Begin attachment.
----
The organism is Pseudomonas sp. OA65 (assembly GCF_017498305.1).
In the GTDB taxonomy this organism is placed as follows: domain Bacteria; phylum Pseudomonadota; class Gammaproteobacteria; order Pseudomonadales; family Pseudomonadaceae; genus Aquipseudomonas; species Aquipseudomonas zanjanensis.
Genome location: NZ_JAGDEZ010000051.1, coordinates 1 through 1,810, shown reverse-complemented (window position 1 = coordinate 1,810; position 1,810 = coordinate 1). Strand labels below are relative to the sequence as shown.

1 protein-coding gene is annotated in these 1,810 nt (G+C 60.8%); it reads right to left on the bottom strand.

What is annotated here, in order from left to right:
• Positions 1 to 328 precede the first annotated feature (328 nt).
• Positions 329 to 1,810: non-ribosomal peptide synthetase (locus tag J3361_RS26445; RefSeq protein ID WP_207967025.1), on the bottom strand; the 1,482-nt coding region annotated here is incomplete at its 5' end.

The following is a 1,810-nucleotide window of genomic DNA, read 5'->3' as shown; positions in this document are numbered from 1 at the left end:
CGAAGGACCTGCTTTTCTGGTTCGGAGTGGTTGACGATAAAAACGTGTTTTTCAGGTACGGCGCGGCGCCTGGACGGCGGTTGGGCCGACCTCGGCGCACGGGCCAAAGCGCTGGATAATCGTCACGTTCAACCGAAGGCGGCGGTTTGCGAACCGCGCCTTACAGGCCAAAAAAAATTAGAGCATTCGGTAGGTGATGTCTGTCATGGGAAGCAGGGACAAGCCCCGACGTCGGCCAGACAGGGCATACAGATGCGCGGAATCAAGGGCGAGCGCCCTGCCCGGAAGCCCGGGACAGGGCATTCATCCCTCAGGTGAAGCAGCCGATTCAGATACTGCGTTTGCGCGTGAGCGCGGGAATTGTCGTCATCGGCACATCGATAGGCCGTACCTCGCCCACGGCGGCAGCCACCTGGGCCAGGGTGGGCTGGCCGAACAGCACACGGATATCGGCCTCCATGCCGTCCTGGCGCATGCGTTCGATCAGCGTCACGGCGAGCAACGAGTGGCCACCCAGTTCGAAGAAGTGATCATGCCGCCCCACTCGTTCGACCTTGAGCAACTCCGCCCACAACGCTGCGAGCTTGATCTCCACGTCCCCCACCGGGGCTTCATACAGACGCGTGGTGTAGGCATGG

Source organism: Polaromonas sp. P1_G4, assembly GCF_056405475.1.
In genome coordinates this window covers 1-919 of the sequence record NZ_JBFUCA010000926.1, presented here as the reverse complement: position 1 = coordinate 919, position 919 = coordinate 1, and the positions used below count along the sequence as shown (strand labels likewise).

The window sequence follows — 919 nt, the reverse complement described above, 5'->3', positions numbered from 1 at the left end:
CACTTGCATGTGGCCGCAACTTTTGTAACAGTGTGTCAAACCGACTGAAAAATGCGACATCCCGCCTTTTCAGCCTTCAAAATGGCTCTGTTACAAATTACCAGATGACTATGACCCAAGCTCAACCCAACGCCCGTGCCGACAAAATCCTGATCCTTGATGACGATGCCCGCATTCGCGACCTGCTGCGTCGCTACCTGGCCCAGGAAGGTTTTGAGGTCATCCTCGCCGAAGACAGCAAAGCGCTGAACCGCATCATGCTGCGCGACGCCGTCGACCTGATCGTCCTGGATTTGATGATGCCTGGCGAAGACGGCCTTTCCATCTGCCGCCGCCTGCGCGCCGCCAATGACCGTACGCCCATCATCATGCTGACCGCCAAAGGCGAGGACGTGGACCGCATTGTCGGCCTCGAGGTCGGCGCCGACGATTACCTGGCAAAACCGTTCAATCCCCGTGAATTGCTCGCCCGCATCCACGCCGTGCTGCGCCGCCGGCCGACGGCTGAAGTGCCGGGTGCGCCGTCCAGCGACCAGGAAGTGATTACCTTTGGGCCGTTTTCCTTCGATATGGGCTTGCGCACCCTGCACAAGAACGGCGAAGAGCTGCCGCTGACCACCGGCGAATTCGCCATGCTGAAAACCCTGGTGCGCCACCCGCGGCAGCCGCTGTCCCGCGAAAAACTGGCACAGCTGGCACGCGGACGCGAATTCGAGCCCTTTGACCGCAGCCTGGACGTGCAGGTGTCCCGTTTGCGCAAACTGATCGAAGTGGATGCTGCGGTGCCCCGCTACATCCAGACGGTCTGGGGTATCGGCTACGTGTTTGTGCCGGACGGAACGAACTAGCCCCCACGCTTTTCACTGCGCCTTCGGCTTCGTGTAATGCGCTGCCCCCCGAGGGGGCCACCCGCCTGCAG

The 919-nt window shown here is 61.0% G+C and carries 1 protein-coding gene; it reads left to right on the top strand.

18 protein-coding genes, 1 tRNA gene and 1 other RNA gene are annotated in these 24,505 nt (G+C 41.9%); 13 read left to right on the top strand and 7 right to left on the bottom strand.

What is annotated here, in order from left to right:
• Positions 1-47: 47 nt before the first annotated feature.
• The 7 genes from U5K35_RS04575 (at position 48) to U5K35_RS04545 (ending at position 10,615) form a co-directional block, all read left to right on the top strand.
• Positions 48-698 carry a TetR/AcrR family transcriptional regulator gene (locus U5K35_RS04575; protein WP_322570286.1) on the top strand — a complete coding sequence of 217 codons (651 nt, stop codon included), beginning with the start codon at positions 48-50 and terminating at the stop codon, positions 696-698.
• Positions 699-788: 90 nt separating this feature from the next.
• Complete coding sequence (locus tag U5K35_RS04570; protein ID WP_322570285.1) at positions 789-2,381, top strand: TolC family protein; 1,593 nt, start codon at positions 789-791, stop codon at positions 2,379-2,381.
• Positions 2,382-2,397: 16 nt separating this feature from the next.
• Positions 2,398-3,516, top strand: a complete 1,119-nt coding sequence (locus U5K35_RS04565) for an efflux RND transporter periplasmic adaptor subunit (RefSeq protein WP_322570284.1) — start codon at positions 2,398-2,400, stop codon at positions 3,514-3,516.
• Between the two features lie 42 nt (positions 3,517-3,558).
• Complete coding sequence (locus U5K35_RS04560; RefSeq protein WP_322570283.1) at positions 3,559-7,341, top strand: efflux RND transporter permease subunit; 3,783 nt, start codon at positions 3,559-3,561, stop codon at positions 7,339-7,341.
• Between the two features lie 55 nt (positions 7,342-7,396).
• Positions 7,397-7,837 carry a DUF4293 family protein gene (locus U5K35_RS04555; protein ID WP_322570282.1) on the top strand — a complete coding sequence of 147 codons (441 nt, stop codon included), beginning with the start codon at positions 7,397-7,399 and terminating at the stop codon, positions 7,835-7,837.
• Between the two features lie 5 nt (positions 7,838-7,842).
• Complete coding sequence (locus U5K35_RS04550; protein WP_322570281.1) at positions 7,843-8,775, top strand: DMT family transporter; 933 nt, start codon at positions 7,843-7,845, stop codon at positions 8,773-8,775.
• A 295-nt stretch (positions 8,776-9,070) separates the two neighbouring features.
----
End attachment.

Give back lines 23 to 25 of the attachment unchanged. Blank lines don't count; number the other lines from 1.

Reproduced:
• Positions 2,398-3,516, top strand: a complete 1,119-nt coding sequence (locus U5K35_RS04565) for an efflux RND transporter periplasmic adaptor subunit (RefSeq protein WP_322570284.1) — start codon at positions 2,398-2,400, stop codon at positions 3,514-3,516.
• Between the two features lie 42 nt (positions 3,517-3,558).
• Complete coding sequence (locus U5K35_RS04560; RefSeq protein WP_322570283.1) at positions 3,559-7,341, top strand: efflux RND transporter permease subunit; 3,783 nt, start codon at positions 3,559-3,561, stop codon at positions 7,339-7,341.